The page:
[1] Section 667 of the Code of Civil Procedure, relied upon by defendant in furtherance of his contention that he was entitled to the relief above mentioned, provides that in an action to recover the possession of personal property, "If the property has been delivered to the plaintiff and the defendant claim a return thereof, judgment for the defendant may be for a return of the property or the value thereof, in case a return cannot be had . . .," or, as the cases hold, where it appears that a delivery cannot be had, or the property is lost or destroyed pending trial, the judgment need not be in the alternative, but may properly be for its value alone. ( Nahhas v. Browning, 181 Cal. 55 [6 A.L.R. 476, 183 P. 442]; Erreca v. Meyer, 142 Cal. 308 [ 75 P. 826].) [2] In construing said section 667 it has been held that where there is no prayer, claim, or demand of any kind in the answer for a return of the property or its value, a judgment for its return to the defendant, or its value in case a return cannot be had, is not permissible ( Banning v. Marleau, 101 Cal. 238 [35 P. 772]; Imperial Valley Auto Co. v. Toney, 47 Cal.App. 541 [ 190 P. 1043]); but in this connection it is also declared that it is not necessary for a defendant to allege affirmatively that he, or a third person, is entitled to the possession of the property, but that, if the plaintiff fails to prove his averments, the general denial determines that the property should be restored to the defendant; that consequently if in his answer the defendant has made due claim for such return, he is entitled to a judgment to that effect. ( Pico v. Pico, 56 Cal. 453.) [3] It would therefore seem that defendant's answer herein not only met the requirements of the law to entitle him to the judgment sought, but went even further than was necessary by having pleaded the circumstances under which he had been deprived of the property by plaintiff. In any event having set forth a claim in unmistakable terms for the return of the property, he was clearly entitled to such relief. ( Pico v. Pico, supra; Lee v. De La Motte, 47 Cal.App. 23 [ 189 P. 1034]; Al. G. Barnes Shows Co. v. Toyo Kisen Kaisha Oriental Steamship Co., 61 Cal.App. 304 [ 214 P. 1015]; Imperial Valley Auto Co. v. Toney, supra.) Plaintiff concedes that defendant "pleaded" for a return of the property, but contends that having introduced no testimony to substantiate his claim, was not entitled to the relief now demanded. It is manifest, however, that the reason no such evidence was offered was that a nonsuit was entered. [4] Moreover, the granting of such relief to a defendant does not depend upon the strength or weakness of the defendant's proof of title to the property, but upon his obtaining a judgment in his favor and upon having made a claim for the return of the property. ( Pico v. Pico, supra.)

[5] It cannot be successfully maintained that a judgment of nonsuit is not a "judgment for the defendant" within the meaning of said section 667 for the reason that it has been expressly held in the case of Kowalsky v. Nicholson, 23 Cal.App. 160 [ 137 P. 607], that a defendant is entitled to the full benefit of the provisions of said section, notwithstanding that the judgment is one of dismissal. The case of Nahhas v. Browning, supra, holds likewise. [6] In Kowalsky v. Nicholson, supra, the action was in claim and delivery wherein plaintiff secured possession of the property pending trial. After the cause had been at issue for nearly four years, the court, upon notice to the plaintiff, granted defendant's motion to dismiss the same for want of prosecution. Subsequently the court, upon due notice to the plaintiff, amended its order of dismissal nunc pro tunc as of the date of its original entry by adding the following: "And the defendant is entitled to have returned to her all the property taken from her under the previous proceeding of this action of replevin, or if return thereof cannot be had, then she shall have judgment for the value thereof in the sum of one thousand dollars and for the delivery to her of the undertaking in this matter." The record, so the decision states, did not show that the original entry as made by the clerk was different from the one directed by the court; and plaintiff therefore contended as respondent claims here that the court had no power to change the order or judgment. Upon appeal the action of the trial court in amending its order and judgment of dismissal was sustained, the court saying: "Upon the dismissal of the action in the case at bar defendant was entitled to the return of the property involved in the action; and a failure to enter the requested correction of the judgment would be equivalent apparently to a judgment in favor of the plaintiffs on the merits of the case. This would be manifestly unjust; and as the record shows that defendant was entitled to judgment as finally entered, and as the motion to correct the mistake was promptly made, the action of the court in the premises must be sustained." [7] We find no difference in principle between that case and the one before us, and consequently the decision therein must be held to be conclusive upon the points here involved.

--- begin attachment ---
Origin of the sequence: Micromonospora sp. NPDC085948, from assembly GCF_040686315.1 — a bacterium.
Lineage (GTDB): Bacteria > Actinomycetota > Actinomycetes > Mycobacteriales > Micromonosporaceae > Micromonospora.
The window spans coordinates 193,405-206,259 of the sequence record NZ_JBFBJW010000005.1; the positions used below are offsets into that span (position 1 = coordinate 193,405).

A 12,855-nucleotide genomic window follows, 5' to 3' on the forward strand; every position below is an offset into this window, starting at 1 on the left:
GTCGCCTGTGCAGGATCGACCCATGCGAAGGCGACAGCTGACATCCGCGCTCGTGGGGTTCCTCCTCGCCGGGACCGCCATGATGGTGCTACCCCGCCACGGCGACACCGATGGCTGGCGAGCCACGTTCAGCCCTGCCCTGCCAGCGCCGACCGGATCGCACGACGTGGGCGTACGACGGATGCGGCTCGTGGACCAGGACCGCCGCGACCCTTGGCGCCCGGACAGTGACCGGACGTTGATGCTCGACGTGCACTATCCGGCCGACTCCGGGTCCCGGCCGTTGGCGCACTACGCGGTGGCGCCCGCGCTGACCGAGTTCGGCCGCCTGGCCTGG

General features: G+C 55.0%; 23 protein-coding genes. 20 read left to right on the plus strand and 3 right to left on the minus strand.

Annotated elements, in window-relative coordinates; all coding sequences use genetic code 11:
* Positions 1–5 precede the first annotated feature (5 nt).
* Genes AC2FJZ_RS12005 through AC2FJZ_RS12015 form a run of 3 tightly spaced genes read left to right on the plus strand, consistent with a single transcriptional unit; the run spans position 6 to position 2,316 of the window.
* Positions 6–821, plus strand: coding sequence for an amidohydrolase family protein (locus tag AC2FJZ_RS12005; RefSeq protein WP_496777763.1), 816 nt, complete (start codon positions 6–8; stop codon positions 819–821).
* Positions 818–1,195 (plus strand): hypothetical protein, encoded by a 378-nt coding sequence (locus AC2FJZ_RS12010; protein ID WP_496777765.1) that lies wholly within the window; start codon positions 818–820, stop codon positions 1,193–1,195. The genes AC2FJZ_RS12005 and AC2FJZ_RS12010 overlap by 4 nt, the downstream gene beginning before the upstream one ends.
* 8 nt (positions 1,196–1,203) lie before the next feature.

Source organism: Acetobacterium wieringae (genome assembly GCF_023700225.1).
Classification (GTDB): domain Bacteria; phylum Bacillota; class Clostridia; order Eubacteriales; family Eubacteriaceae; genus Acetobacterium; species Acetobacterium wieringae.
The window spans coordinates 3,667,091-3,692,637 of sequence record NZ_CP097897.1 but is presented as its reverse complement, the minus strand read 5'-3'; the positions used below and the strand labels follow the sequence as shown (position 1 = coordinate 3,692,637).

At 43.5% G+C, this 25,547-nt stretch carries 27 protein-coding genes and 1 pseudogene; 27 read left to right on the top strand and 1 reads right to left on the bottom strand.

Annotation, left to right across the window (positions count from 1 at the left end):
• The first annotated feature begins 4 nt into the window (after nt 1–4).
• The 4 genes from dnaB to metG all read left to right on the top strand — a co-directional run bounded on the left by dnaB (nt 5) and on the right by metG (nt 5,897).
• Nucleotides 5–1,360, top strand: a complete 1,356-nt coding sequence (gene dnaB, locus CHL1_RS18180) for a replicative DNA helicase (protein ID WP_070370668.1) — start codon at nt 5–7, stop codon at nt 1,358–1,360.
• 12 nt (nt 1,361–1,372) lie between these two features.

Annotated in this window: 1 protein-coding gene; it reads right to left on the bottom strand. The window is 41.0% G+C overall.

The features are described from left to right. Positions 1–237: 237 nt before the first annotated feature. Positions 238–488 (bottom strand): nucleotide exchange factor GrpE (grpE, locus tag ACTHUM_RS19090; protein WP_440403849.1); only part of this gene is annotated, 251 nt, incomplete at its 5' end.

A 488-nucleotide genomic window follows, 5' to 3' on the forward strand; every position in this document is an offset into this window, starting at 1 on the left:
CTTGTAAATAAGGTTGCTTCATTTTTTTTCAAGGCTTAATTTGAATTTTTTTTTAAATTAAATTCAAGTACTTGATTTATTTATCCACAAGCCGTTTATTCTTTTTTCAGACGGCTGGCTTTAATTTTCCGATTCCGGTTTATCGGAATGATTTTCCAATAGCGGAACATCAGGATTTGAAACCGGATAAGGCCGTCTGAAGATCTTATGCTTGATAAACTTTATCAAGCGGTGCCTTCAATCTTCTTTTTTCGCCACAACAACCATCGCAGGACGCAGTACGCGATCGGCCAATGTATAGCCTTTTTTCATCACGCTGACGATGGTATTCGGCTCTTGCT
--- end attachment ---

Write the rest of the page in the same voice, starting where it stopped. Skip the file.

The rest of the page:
For the foregoing reasons the judgment and the order denying defendant's motion to modify the judgment must be reversed, with directions to grant said motion and to modify said judgment so as to give the defendant the benefit of the relief provided for in section 667 of the Code of Civil Procedure. ( Etchepare v. Aguirre, 91 Cal. 288 [25 Am. St. Rep. 180, 27 P. 668, 929].) It is so ordered. [8] The appeal from the minute order granting the nonsuit is dismissed upon the ground that the same was not appealable, having been superseded by the judgment from which an appeal has been taken.

Tyler, P.J., and Cashin, J., concurred.

Summaries of

Skaggs v. Taylor

Court of Appeal of California, First District, Division One
Apr 22, 1926
77 Cal.App. 519 (Cal. Ct. App. 1926)
Case details for

Skaggs v. Taylor

Case Details

Full title:AMMIEE SKAGGS, Respondent, v. WALTER J. TAYLOR, as Constable, etc.…

Court:Court of Appeal of California, First District, Division One

Date published: Apr 22, 1926


77 Cal.App. 519 (Cal. Ct. App. 1926)
247 P. 218

Citing Cases

Woodruff v. Benbow

Inferentially, the court would have considered it enough if the answer had in any way claimed a return of the…

Scrimsher v. Reliance Rock Co.

[2] But where the minute order was intended by the trial court and must have been understood by the parties…